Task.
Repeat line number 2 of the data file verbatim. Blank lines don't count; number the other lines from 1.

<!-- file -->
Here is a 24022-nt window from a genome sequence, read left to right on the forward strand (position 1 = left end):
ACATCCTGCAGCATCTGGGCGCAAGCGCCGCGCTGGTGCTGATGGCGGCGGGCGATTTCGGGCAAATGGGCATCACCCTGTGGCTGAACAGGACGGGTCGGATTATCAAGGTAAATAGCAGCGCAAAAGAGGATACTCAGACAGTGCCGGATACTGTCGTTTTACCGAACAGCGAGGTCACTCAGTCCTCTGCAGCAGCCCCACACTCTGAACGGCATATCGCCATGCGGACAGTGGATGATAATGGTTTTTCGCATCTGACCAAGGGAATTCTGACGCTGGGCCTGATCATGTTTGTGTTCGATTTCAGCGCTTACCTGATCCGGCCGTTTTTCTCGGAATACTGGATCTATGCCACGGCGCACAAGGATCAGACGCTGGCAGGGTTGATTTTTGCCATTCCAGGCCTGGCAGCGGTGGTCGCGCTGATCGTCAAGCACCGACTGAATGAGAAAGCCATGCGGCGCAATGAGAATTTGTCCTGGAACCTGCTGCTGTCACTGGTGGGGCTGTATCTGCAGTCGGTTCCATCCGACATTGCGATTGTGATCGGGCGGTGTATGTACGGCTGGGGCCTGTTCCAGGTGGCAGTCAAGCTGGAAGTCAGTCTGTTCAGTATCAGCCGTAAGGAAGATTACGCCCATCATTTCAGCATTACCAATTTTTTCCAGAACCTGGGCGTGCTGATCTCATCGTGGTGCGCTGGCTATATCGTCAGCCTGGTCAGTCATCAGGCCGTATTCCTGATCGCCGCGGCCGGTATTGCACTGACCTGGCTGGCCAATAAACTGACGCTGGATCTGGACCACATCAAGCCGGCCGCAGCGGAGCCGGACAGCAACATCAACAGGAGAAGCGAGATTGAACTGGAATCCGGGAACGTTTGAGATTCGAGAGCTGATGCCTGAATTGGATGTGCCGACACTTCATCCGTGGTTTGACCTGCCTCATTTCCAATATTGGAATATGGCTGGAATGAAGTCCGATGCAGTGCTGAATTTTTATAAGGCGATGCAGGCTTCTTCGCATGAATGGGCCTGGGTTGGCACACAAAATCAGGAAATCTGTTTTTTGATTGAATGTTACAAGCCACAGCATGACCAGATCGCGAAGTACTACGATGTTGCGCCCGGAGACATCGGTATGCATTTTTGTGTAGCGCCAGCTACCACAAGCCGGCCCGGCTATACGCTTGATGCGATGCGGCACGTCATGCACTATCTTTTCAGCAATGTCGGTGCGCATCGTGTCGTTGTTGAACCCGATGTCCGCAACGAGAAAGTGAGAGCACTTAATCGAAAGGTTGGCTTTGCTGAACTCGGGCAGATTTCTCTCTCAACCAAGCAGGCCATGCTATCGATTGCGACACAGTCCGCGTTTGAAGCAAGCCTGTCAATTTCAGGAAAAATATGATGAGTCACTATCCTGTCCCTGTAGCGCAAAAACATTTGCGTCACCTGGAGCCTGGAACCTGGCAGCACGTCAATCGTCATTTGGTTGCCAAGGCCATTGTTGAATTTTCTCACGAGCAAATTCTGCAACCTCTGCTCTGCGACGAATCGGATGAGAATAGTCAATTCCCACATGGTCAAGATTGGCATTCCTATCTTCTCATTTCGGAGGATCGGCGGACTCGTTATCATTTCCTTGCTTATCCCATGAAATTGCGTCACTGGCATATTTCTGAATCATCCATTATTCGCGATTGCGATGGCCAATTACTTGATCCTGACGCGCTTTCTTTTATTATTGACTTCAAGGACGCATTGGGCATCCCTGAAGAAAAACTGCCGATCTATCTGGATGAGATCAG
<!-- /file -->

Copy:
ACATCCTGCAGCATCTGGGCGCAAGCGCCGCGCTGGTGCTGATGGCGGCGGGCGATTTCGGGCAAATGGGCATCACCCTGTGGCTGAACAGGACGGGTCGGATTATCAAGGTAAATAGCAGCGCAAAAGAGGATACTCAGACAGTGCCGGATACTGTCGTTTTACCGAACAGCGAGGTCACTCAGTCCTCTGCAGCAGCCCCACACTCTGAACGGCATATCGCCATGCGGACAGTGGATGATAATGGTTTTTCGCATCTGACCAAGGGAATTCTGACGCTGGGCCTGATCATGTTTGTGTTCGATTTCAGCGCTTACCTGATCCGGCCGTTTTTCTCGGAATACTGGATCTATGCCACGGCGCACAAGGATCAGACGCTGGCAGGGTTGATTTTTGCCATTCCAGGCCTGGCAGCGGTGGTCGCGCTGATCGTCAAGCACCGACTGAATGAGAAAGCCATGCGGCGCAATGAGAATTTGTCCTGGAACCTGCTGCTGTCACTGGTGGGGCTGTATCTGCAGTCGGTTCCATCCGACATTGCGATTGTGATCGGGCGGTGTATGTACGGCTGGGGCCTGTTCCAGGTGGCAGTCAAGCTGGAAGTCAGTCTGTTCAGTATCAGCCGTAAGGAAGATTACGCCCATCATTTCAGCATTACCAATTTTTTCCAGAACCTGGGCGTGCTGATCTCATCGTGGTGCGCTGGCTATATCGTCAGCCTGGTCAGTCATCAGGCCGTATTCCTGATCGCCGCGGCCGGTATTGCACTGACCTGGCTGGCCAATAAACTGACGCTGGATCTGGACCACATCAAGCCGGCCGCAGCGGAGCCGGACAGCAACATCAACAGGAGAAGCGAGATTGAACTGGAATCCGGGAACGTTTGAGATTCGAGAGCTGATGCCTGAATTGGATGTGCCGACACTTCATCCGTGGTTTGACCTGCCTCATTTCCAATATTGGAATATGGCTGGAATGAAGTCCGATGCAGTGCTGAATTTTTATAAGGCGATGCAGGCTTCTTCGCATGAATGGGCCTGGGTTGGCACACAAAATCAGGAAATCTGTTTTTTGATTGAATGTTACAAGCCACAGCATGACCAGATCGCGAAGTACTACGATGTTGCGCCCGGAGACATCGGTATGCATTTTTGTGTAGCGCCAGCTACCACAAGCCGGCCCGGCTATACGCTTGATGCGATGCGGCACGTCATGCACTATCTTTTCAGCAATGTCGGTGCGCATCGTGTCGTTGTTGAACCCGATGTCCGCAACGAGAAAGTGAGAGCACTTAATCGAAAGGTTGGCTTTGCTGAACTCGGGCAGATTTCTCTCTCAACCAAGCAGGCCATGCTATCGATTGCGACACAGTCCGCGTTTGAAGCAAGCCTGTCAATTTCAGGAAAAATATGATGAGTCACTATCCTGTCCCTGTAGCGCAAAAACATTTGCGTCACCTGGAGCCTGGAACCTGGCAGCACGTCAATCGTCATTTGGTTGCCAAGGCCATTGTTGAATTTTCTCACGAGCAAATTCTGCAACCTCTGCTCTGCGACGAATCGGATGAGAATAGTCAATTCCCACATGGTCAAGATTGGCATTCCTATCTTCTCATTTCGGAGGATCGGCGGACTCGTTATCATTTCCTTGCTTATCCCATGAAATTGCGTCACTGGCATATTTCTGAATCATCCATTATTCGCGATTGCGATGGCCAATTACTTGATCCTGACGCGCTTTCTTTTATTATTGACTTCAAGGACGCATTGGGCATCCCTGAAGAAAAACTGCCGATCTATCTGGATGAGATCAG